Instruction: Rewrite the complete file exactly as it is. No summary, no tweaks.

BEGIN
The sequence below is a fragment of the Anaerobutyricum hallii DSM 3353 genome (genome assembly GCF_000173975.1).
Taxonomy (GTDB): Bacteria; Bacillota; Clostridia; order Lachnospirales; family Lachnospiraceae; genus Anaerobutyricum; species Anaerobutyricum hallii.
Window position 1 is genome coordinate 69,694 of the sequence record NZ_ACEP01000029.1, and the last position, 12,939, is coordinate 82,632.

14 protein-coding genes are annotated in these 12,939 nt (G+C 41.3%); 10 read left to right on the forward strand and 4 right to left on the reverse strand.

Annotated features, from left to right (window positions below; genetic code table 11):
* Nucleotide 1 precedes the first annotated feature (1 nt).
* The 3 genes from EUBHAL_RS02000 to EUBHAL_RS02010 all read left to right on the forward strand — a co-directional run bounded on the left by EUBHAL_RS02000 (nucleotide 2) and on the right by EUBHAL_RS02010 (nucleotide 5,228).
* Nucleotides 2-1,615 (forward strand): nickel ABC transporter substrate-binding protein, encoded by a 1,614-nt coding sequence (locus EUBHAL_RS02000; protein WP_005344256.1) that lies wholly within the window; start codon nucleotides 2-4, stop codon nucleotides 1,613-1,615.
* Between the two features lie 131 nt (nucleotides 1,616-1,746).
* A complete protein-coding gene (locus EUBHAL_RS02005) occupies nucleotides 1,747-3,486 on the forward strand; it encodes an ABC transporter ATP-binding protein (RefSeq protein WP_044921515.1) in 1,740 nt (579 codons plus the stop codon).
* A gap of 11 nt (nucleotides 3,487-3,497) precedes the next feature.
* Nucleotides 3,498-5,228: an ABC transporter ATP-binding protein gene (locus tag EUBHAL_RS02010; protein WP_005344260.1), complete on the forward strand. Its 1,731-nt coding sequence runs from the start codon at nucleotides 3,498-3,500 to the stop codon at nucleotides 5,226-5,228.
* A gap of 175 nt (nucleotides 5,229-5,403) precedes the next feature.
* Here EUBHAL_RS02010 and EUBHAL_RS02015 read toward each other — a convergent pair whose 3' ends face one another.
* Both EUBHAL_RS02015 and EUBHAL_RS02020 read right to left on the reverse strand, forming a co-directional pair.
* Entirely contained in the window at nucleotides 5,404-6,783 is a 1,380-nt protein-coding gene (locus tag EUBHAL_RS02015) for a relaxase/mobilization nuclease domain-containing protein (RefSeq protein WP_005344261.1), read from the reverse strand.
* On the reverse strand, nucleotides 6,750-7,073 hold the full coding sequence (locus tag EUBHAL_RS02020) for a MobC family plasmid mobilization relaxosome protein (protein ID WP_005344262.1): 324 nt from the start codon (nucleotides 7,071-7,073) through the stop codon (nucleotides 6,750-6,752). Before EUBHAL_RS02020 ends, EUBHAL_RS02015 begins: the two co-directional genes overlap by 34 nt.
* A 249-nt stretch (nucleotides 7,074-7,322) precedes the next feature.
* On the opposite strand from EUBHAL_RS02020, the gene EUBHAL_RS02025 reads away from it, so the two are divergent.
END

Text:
The sequence below is a fragment of the Anaerobutyricum hallii DSM 3353 genome (genome assembly GCF_000173975.1).
Taxonomy (GTDB): Bacteria; Bacillota; Clostridia; order Lachnospirales; family Lachnospiraceae; genus Anaerobutyricum; species Anaerobutyricum hallii.
Window position 1 is genome coordinate 69,694 of the sequence record NZ_ACEP01000029.1, and the last position, 12,939, is coordinate 82,632.

14 protein-coding genes are annotated in these 12,939 nt (G+C 41.3%); 10 read left to right on the forward strand and 4 right to left on the reverse strand.

Annotated features, from left to right (window positions below; genetic code table 11):
* Nucleotide 1 precedes the first annotated feature (1 nt).
* The 3 genes from EUBHAL_RS02000 to EUBHAL_RS02010 all read left to right on the forward strand — a co-directional run bounded on the left by EUBHAL_RS02000 (nucleotide 2) and on the right by EUBHAL_RS02010 (nucleotide 5,228).
* Nucleotides 2-1,615 (forward strand): nickel ABC transporter substrate-binding protein, encoded by a 1,614-nt coding sequence (locus EUBHAL_RS02000; protein WP_005344256.1) that lies wholly within the window; start codon nucleotides 2-4, stop codon nucleotides 1,613-1,615.
* Between the two features lie 131 nt (nucleotides 1,616-1,746).
* A complete protein-coding gene (locus EUBHAL_RS02005) occupies nucleotides 1,747-3,486 on the forward strand; it encodes an ABC transporter ATP-binding protein (RefSeq protein WP_044921515.1) in 1,740 nt (579 codons plus the stop codon).
* A gap of 11 nt (nucleotides 3,487-3,497) precedes the next feature.
* Nucleotides 3,498-5,228: an ABC transporter ATP-binding protein gene (locus tag EUBHAL_RS02010; protein WP_005344260.1), complete on the forward strand. Its 1,731-nt coding sequence runs from the start codon at nucleotides 3,498-3,500 to the stop codon at nucleotides 5,226-5,228.
* A gap of 175 nt (nucleotides 5,229-5,403) precedes the next feature.
* Here EUBHAL_RS02010 and EUBHAL_RS02015 read toward each other — a convergent pair whose 3' ends face one another.
* Both EUBHAL_RS02015 and EUBHAL_RS02020 read right to left on the reverse strand, forming a co-directional pair.
* Entirely contained in the window at nucleotides 5,404-6,783 is a 1,380-nt protein-coding gene (locus tag EUBHAL_RS02015) for a relaxase/mobilization nuclease domain-containing protein (RefSeq protein WP_005344261.1), read from the reverse strand.
* On the reverse strand, nucleotides 6,750-7,073 hold the full coding sequence (locus tag EUBHAL_RS02020) for a MobC family plasmid mobilization relaxosome protein (protein ID WP_005344262.1): 324 nt from the start codon (nucleotides 7,071-7,073) through the stop codon (nucleotides 6,750-6,752). Before EUBHAL_RS02020 ends, EUBHAL_RS02015 begins: the two co-directional genes overlap by 34 nt.
* A 249-nt stretch (nucleotides 7,074-7,322) precedes the next feature.
* On the opposite strand from EUBHAL_RS02020, the gene EUBHAL_RS02025 reads away from it, so the two are divergent.